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  8. maple1

    maple1
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    Might not be that hard a fix, depending how your system was plumbed to start with. Lots of isolation valves would come in handy. Hopefully you have some.

    Good suggestion above on the pressure gauge. First thing you'd want to know is pressures, accurately. If there is a problem with the fresh fill unit, it might not need replacing, it might just need taken apart & cleaned up. They can get dirty inside. Another free easy diagnosis is check to see if water comes out of your expansion tank when you check the air pressure at the air pressure fitting. If it does, you definitely know the bladder has a hole in it.

    EDIT: on the gauge thing, look around all your piping to see if there is a plug anywhere at all. You could maybe put a new one where a plug is rather than taking the old one out. Or look for a place you could T one in easily. Any shut off or other drain valves with an open end you could just screw something into? Never know, all kinds of different things on different systems.
     
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  9. DYIDangerous

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  10. DYIDangerous

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    Interestingly I connected a bicycle pump to the valve at the bottom of the expansion tank. No water leaked from the valve. It read less than 5 PSI. I pumped up the expansion tank to 10-12PSI (12 is recommended on the tank). The rate of water coming from the pressure release valve has slowed by 50-75%. Thoughts on what this means?
     
  11. maple1

    maple1
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    You can make more trouble playing with an expansion tank, if you aren't careful.

    It sounds like yours lost its air. For some reason. The main question is where did it go? By putting air back in, you gained expansion room. But what is your boiler/system pressure now? There needs to be a balance.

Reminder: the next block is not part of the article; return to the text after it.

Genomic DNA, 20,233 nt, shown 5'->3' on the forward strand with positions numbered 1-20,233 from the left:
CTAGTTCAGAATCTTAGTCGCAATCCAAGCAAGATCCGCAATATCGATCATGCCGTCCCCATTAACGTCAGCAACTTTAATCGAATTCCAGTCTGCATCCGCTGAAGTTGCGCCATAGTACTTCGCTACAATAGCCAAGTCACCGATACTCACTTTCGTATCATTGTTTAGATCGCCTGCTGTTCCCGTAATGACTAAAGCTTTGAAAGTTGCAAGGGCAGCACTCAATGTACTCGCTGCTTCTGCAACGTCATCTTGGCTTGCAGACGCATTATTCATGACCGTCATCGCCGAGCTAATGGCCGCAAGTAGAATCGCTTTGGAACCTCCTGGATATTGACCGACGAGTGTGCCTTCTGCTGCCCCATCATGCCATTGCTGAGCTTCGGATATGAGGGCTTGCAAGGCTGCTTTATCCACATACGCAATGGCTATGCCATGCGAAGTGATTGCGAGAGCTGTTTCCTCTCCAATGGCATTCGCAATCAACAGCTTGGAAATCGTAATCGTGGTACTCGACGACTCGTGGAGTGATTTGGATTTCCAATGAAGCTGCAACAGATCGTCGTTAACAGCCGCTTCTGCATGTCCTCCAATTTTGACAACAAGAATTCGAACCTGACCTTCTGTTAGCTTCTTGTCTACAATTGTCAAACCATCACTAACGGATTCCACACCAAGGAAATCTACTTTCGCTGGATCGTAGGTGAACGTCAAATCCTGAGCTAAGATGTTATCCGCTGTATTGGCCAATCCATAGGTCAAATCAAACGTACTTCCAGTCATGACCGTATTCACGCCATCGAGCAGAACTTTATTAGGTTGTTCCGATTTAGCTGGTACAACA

The proper way to set up a bladder expansion tank, and the system to go with it, if I can type it quickly without getting it wrong, is first to isolate it from the rest of the system. That means valving it off, maybe unhooking it. Then you would drain the water all out from it. That might require disconnection if your piping isn't valved & plumbed to allow it. Once it has no water in it, and the connection hole is open to the air, you would fill the air side to specd pressure. 12 is common. At the same time, you would get your boiler pressure right by either adding or draining water. Make it the same as the expansion tank. Do it with a cold boiler. (With it at the coldest temps it would see in a normal cycle of operating). Once you have the boiler and the air side of the expansion tank at same water & air pressure, you hook the expansion tank back up, then open it to the system.

    With what you did, shortcuts may be possible. But when you added the air, you would also need to watch the water pressure on the boiler. And keep it the same as the air pressure. Either by adding or draining water. If you added air and the boiler pressure was a few pounds more than the air pressure, the tank would be full of or almost full of water and it would have no expansion capacity. That might be why you are still leaking.

    EDIT: Also, if you don't use a low pressure air guage, your air pressure readings might not be accurate.